The road trip
(Editor’s Note: Get ready to laugh! This is one of Dalton’s best, especially when you consider recent events in the Charleston area. Be sure to read to the end. You won’t want to miss it!)
“If you want to make yourself useful…” my lovely wife, Grace, began.
“Make yourself useful” is Grace’s euphuism for “I could use some help here,” particularly when she is awash in activities. The request that followed was to fill her car with gas, top off the windshield washer fluid, and check the tires’ air pressure. During the last few days I had heard Grace and my Aunt, Toogie, talking about a car trip. Toogie owns a condo in western North Carolina. I dimly recalled them talking about the mountains and I assumed they were headed there, as they often do during the warmer months in Charleston.
“Do you want me to get it washed or vacuum the inside?” I offered as Grace handed me the keys to her car.
“Thanks, but we’ll do that when we are back,” Grace replied, patting my arm as she studied her notes. Grace is the consummate planner, making a list of all the things we need take with us when we travel and what needs to be tended to at home before we leave. She and Toogie were reviewing the checklist like any good pilot and copilot would do before takeoff.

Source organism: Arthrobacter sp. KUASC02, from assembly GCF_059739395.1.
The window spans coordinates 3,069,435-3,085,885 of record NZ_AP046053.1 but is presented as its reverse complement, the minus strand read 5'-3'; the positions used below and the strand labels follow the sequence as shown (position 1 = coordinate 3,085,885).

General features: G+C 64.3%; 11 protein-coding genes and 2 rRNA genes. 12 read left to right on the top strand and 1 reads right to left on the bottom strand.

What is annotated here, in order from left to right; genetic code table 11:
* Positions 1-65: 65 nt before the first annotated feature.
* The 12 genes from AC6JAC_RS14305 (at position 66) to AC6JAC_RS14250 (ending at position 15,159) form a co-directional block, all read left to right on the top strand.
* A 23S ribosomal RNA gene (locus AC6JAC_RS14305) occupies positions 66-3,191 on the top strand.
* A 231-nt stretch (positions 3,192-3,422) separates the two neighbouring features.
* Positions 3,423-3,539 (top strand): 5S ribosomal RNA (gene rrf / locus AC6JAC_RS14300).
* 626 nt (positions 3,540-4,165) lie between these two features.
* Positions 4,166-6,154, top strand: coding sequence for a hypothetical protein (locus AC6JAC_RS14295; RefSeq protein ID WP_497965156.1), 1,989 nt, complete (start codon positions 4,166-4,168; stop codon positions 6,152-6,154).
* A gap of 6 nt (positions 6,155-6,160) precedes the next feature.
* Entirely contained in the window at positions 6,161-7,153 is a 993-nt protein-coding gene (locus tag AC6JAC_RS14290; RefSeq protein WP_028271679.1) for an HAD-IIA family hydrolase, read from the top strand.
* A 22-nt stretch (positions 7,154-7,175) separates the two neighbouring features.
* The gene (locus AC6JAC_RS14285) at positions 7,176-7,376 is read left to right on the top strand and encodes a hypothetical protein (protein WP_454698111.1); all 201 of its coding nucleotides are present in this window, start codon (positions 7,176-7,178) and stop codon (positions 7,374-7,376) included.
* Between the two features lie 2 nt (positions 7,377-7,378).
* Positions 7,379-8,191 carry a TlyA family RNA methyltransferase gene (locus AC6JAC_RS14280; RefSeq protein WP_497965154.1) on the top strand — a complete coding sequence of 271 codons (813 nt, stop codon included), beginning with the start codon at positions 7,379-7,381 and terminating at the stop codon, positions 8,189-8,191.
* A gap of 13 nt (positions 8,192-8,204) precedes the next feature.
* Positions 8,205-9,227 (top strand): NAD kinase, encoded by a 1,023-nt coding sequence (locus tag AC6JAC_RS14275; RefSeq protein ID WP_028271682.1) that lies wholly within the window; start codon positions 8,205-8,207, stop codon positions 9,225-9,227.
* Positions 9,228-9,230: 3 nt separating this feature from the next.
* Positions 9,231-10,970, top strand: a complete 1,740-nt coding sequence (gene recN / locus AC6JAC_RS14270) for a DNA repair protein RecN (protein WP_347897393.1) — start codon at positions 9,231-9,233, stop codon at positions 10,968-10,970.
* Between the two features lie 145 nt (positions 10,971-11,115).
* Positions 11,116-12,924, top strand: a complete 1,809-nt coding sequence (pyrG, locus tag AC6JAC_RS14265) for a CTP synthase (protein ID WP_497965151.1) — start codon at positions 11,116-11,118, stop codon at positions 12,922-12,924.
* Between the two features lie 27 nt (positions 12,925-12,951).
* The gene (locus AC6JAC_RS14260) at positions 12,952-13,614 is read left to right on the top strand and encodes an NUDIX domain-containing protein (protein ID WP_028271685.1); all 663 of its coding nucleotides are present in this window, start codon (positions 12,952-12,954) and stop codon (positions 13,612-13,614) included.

“Sunglasses?” Grace inquired.
“Check,” Toogie answered.
“Snacks and power bars?”
“Check,” Toogie responded adding, “How about a map?”
“No need,” Grace replied, “I have MapQuest and Google Maps on my phone, but remind me to keep the power cord with the phone so the charge won’t run down during the trip.”
“Will I need my checkbook?” Toogie asked.
“No. Credit cards will be fine. But be sure to bring your coupons in case we can use them. Oh, and let’s take the cooler and some ice packs.”
“Anything else?” Toogie queried.
“I think that’s it,” Grace mused and, after a pause, added, “We’ll want waters for the trip. I’ll put some in the fridge now so they will be cold.” Turning to me she announced, “Now there is deli meat in the fridge for your lunch and a casserole there, too.”
“Aye, aye, Captain!” I rejoined, offering a fake salute.
Ignoring my weak attempt at humor, Grace continued, “If you do warm the casserole, be sure to then turn off the oven.” Before I could respond, Toogie chortled, “Call us if you aren’t sure about how to use the appliances since you don’t seem to use them much when we are home.”
Absorbing those instructions I asked, “When are you coming back?”
“Not sure. We’ll call you,” Grace replied. “So be sure to leave your phone on.”
“When are you leaving?”
“Early tomorrow morning. The traffic should be lighter then.”
“Now when you go through Columbia,” I offered, “stay in the left lanes headed west and then in the right lanes coming back.”
“Columbia?” Grace scoffed. “Who said anything about Columbia?”
“I thought I heard you say you were going to the mountains.”
“Mountains? We’re not going to the mountains.”
“Then where are you going?”